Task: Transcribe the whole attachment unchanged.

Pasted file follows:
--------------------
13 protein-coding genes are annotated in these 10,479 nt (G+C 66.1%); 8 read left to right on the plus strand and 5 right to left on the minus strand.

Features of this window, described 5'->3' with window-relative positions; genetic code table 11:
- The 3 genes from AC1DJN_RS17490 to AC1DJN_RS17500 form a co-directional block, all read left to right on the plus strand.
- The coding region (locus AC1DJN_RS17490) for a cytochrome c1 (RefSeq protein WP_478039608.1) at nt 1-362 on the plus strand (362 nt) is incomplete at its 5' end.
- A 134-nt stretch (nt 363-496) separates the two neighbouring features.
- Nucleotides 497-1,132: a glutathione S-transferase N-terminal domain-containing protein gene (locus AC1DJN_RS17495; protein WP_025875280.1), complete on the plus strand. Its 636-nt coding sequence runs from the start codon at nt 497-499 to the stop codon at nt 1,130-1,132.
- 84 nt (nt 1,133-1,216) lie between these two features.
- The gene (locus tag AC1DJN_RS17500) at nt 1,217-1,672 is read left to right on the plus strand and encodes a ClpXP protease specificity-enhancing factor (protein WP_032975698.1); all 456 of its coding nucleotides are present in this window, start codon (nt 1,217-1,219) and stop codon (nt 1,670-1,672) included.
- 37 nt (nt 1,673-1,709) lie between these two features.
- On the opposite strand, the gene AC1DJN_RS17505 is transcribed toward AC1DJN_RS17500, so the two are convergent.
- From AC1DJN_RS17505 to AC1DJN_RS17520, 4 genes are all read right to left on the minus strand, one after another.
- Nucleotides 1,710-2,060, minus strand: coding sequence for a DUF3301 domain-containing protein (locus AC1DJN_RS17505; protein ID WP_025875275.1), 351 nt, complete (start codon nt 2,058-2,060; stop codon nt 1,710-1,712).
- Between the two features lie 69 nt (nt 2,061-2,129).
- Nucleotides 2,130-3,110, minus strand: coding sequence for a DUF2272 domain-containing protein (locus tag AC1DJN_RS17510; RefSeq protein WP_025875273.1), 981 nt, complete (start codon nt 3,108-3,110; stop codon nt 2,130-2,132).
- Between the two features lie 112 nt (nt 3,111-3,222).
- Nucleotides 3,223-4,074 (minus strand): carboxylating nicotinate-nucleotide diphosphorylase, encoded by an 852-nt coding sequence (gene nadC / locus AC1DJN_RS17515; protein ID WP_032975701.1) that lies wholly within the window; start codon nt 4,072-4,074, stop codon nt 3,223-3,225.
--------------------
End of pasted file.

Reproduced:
13 protein-coding genes are annotated in these 10,479 nt (G+C 66.1%); 8 read left to right on the plus strand and 5 right to left on the minus strand.

Features of this window, described 5'->3' with window-relative positions; genetic code table 11:
- The 3 genes from AC1DJN_RS17490 to AC1DJN_RS17500 form a co-directional block, all read left to right on the plus strand.
- The coding region (locus AC1DJN_RS17490) for a cytochrome c1 (RefSeq protein WP_478039608.1) at nt 1-362 on the plus strand (362 nt) is incomplete at its 5' end.
- A 134-nt stretch (nt 363-496) separates the two neighbouring features.
- Nucleotides 497-1,132: a glutathione S-transferase N-terminal domain-containing protein gene (locus AC1DJN_RS17495; protein WP_025875280.1), complete on the plus strand. Its 636-nt coding sequence runs from the start codon at nt 497-499 to the stop codon at nt 1,130-1,132.
- 84 nt (nt 1,133-1,216) lie between these two features.
- The gene (locus tag AC1DJN_RS17500) at nt 1,217-1,672 is read left to right on the plus strand and encodes a ClpXP protease specificity-enhancing factor (protein WP_032975698.1); all 456 of its coding nucleotides are present in this window, start codon (nt 1,217-1,219) and stop codon (nt 1,670-1,672) included.
- 37 nt (nt 1,673-1,709) lie between these two features.
- On the opposite strand, the gene AC1DJN_RS17505 is transcribed toward AC1DJN_RS17500, so the two are convergent.
- From AC1DJN_RS17505 to AC1DJN_RS17520, 4 genes are all read right to left on the minus strand, one after another.
- Nucleotides 1,710-2,060, minus strand: coding sequence for a DUF3301 domain-containing protein (locus AC1DJN_RS17505; protein ID WP_025875275.1), 351 nt, complete (start codon nt 2,058-2,060; stop codon nt 1,710-1,712).
- Between the two features lie 69 nt (nt 2,061-2,129).
- Nucleotides 2,130-3,110, minus strand: coding sequence for a DUF2272 domain-containing protein (locus tag AC1DJN_RS17510; RefSeq protein WP_025875273.1), 981 nt, complete (start codon nt 3,108-3,110; stop codon nt 2,130-2,132).
- Between the two features lie 112 nt (nt 3,111-3,222).
- Nucleotides 3,223-4,074 (minus strand): carboxylating nicotinate-nucleotide diphosphorylase, encoded by an 852-nt coding sequence (gene nadC / locus AC1DJN_RS17515; protein ID WP_032975701.1) that lies wholly within the window; start codon nt 4,072-4,074, stop codon nt 3,223-3,225.